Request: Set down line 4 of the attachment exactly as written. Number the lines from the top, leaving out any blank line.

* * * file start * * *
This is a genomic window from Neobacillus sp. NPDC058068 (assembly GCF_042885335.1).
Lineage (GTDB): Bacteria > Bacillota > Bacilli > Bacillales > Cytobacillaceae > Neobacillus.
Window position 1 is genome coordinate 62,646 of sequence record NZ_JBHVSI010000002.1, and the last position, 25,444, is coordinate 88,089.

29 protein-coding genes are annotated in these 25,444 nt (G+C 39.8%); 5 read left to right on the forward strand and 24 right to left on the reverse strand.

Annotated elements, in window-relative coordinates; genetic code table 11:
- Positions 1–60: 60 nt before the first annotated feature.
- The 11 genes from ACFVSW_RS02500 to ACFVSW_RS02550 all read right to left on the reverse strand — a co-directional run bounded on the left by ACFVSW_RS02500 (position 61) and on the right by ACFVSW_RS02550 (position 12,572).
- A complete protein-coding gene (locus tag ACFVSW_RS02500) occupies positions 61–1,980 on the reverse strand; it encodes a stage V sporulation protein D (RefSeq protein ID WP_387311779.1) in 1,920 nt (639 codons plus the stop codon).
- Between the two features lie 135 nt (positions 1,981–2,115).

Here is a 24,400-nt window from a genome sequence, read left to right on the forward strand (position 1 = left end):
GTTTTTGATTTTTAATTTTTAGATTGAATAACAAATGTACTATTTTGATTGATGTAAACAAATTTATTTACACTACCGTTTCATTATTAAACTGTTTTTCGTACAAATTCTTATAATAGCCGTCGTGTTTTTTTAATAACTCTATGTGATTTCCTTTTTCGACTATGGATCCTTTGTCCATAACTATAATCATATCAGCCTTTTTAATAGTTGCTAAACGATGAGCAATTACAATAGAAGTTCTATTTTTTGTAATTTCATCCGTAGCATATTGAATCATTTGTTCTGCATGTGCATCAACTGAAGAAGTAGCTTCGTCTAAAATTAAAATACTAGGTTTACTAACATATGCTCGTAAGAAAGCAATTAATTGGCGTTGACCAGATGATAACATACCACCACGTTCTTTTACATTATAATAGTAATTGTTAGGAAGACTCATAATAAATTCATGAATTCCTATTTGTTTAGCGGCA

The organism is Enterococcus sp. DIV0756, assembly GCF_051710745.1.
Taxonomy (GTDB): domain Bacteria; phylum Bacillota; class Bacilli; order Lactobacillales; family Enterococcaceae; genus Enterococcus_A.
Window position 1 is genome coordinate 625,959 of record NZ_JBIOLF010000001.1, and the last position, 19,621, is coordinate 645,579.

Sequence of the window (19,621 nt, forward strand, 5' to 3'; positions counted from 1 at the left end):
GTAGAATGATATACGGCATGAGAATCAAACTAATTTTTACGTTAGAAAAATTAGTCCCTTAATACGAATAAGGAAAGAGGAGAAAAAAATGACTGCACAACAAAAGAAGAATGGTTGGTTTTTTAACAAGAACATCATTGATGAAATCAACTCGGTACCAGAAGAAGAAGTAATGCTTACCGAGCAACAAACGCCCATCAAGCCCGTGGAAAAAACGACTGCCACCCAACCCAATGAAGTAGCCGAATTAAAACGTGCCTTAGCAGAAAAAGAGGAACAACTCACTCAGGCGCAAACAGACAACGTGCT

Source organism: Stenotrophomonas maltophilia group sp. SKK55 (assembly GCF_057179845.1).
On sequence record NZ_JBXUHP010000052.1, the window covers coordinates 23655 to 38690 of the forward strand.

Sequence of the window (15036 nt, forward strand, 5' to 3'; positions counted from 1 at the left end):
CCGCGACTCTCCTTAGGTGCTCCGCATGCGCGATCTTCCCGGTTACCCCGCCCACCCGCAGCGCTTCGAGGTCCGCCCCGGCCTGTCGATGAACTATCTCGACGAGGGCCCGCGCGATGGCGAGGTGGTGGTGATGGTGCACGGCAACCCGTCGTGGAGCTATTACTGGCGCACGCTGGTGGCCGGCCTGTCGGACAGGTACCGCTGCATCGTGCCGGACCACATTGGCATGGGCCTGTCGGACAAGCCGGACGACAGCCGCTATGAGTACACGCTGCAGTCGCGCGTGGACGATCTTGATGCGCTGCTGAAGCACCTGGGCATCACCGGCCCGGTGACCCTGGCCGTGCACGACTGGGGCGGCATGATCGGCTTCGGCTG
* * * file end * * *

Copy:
29 protein-coding genes are annotated in these 25,444 nt (G+C 39.8%); 5 read left to right on the forward strand and 24 right to left on the reverse strand.